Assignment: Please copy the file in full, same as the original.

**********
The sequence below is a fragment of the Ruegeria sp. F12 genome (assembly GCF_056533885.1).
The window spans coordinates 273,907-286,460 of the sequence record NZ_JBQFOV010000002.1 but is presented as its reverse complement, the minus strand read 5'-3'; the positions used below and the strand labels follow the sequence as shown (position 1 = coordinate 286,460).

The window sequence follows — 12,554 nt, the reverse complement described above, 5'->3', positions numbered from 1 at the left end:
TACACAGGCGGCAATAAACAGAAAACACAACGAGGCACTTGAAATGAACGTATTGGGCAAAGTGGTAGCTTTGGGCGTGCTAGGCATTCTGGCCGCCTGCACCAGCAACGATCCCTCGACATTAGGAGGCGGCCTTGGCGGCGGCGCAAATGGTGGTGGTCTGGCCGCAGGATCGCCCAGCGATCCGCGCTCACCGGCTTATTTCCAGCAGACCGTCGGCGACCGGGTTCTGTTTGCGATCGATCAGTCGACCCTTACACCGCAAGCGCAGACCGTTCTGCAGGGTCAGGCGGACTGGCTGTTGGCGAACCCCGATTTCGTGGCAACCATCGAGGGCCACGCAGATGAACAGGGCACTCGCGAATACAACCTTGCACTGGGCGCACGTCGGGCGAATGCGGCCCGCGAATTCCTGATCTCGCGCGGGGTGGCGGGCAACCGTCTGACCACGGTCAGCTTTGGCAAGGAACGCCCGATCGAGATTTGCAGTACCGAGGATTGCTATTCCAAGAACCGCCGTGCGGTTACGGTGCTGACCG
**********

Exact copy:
The sequence below is a fragment of the Ruegeria sp. F12 genome (assembly GCF_056533885.1).
The window spans coordinates 273,907-286,460 of the sequence record NZ_JBQFOV010000002.1 but is presented as its reverse complement, the minus strand read 5'-3'; the positions used below and the strand labels follow the sequence as shown (position 1 = coordinate 286,460).

The window sequence follows — 12,554 nt, the reverse complement described above, 5'->3', positions numbered from 1 at the left end:
TACACAGGCGGCAATAAACAGAAAACACAACGAGGCACTTGAAATGAACGTATTGGGCAAAGTGGTAGCTTTGGGCGTGCTAGGCATTCTGGCCGCCTGCACCAGCAACGATCCCTCGACATTAGGAGGCGGCCTTGGCGGCGGCGCAAATGGTGGTGGTCTGGCCGCAGGATCGCCCAGCGATCCGCGCTCACCGGCTTATTTCCAGCAGACCGTCGGCGACCGGGTTCTGTTTGCGATCGATCAGTCGACCCTTACACCGCAAGCGCAGACCGTTCTGCAGGGTCAGGCGGACTGGCTGTTGGCGAACCCCGATTTCGTGGCAACCATCGAGGGCCACGCAGATGAACAGGGCACTCGCGAATACAACCTTGCACTGGGCGCACGTCGGGCGAATGCGGCCCGCGAATTCCTGATCTCGCGCGGGGTGGCGGGCAACCGTCTGACCACGGTCAGCTTTGGCAAGGAACGCCCGATCGAGATTTGCAGTACCGAGGATTGCTATTCCAAGAACCGCCGTGCGGTTACGGTGCTGACCG